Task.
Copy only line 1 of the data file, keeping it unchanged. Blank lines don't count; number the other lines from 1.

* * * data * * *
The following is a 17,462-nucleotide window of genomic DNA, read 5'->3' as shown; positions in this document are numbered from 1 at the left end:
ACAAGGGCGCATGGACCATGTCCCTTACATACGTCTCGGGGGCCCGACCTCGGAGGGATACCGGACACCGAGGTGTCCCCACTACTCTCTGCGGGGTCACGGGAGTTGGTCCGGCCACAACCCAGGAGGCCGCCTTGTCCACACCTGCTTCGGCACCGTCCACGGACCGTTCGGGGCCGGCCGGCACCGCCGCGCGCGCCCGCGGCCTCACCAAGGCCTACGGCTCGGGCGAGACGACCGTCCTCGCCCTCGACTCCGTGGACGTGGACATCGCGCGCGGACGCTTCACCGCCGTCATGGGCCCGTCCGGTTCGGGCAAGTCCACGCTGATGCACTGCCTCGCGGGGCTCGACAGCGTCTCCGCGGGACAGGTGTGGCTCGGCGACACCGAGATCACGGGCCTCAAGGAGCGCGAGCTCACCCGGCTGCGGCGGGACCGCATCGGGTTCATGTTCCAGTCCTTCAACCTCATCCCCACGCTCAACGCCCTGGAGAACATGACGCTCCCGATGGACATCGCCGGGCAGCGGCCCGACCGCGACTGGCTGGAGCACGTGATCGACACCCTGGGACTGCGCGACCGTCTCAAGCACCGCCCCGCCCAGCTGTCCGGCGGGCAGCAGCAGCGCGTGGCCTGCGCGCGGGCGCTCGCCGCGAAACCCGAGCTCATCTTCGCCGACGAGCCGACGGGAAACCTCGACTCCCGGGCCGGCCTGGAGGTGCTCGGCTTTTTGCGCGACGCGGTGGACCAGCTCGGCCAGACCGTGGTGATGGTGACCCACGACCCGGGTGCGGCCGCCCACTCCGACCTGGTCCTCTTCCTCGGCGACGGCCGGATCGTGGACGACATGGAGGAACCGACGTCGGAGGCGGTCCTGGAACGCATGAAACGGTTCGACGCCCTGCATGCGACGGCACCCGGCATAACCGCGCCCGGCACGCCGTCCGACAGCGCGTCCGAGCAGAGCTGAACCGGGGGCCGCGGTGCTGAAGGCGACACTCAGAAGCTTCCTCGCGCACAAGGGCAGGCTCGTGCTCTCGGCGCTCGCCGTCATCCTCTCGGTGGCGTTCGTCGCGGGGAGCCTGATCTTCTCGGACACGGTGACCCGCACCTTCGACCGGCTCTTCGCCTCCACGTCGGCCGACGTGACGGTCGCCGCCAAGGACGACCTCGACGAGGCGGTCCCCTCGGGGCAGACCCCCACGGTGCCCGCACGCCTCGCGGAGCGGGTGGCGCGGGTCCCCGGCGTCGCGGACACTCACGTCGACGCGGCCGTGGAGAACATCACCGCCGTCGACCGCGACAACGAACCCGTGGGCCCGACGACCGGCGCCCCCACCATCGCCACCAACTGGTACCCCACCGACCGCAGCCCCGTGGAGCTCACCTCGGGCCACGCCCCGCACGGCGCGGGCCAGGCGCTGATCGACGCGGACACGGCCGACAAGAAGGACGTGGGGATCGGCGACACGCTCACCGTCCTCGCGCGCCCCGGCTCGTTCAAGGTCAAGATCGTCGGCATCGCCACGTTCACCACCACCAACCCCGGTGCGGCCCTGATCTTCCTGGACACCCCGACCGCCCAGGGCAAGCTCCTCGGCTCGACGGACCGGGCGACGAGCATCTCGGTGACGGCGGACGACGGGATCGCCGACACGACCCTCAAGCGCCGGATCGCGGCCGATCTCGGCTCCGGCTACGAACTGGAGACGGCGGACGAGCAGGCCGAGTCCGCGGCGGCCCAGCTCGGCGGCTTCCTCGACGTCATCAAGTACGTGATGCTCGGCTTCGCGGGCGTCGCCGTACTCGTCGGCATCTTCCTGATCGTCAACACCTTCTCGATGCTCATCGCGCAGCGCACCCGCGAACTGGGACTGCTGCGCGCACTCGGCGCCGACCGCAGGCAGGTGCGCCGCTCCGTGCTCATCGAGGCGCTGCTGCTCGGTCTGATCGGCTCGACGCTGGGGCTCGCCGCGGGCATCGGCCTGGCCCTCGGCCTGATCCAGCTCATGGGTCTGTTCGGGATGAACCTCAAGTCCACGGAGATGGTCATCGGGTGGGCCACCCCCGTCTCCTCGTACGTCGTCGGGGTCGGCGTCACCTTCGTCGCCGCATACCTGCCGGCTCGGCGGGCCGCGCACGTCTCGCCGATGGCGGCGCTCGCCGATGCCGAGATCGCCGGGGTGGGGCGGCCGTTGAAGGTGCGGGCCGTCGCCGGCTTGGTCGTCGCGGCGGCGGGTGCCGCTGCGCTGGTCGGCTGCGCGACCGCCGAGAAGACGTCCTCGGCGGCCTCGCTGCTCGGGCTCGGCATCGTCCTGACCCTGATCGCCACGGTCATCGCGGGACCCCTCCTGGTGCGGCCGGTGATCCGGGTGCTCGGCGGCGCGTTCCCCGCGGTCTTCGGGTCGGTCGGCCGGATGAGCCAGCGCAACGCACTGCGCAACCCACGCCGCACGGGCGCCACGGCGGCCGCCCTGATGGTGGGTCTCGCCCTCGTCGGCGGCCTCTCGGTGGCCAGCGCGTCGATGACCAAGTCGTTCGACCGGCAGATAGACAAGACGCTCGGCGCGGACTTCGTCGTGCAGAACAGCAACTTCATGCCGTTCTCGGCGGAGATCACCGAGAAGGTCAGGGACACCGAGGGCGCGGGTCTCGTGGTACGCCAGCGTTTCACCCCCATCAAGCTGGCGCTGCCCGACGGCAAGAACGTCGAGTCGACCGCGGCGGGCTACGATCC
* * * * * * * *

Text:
The following is a 17,462-nucleotide window of genomic DNA, read 5'->3' as shown; positions in this document are numbered from 1 at the left end: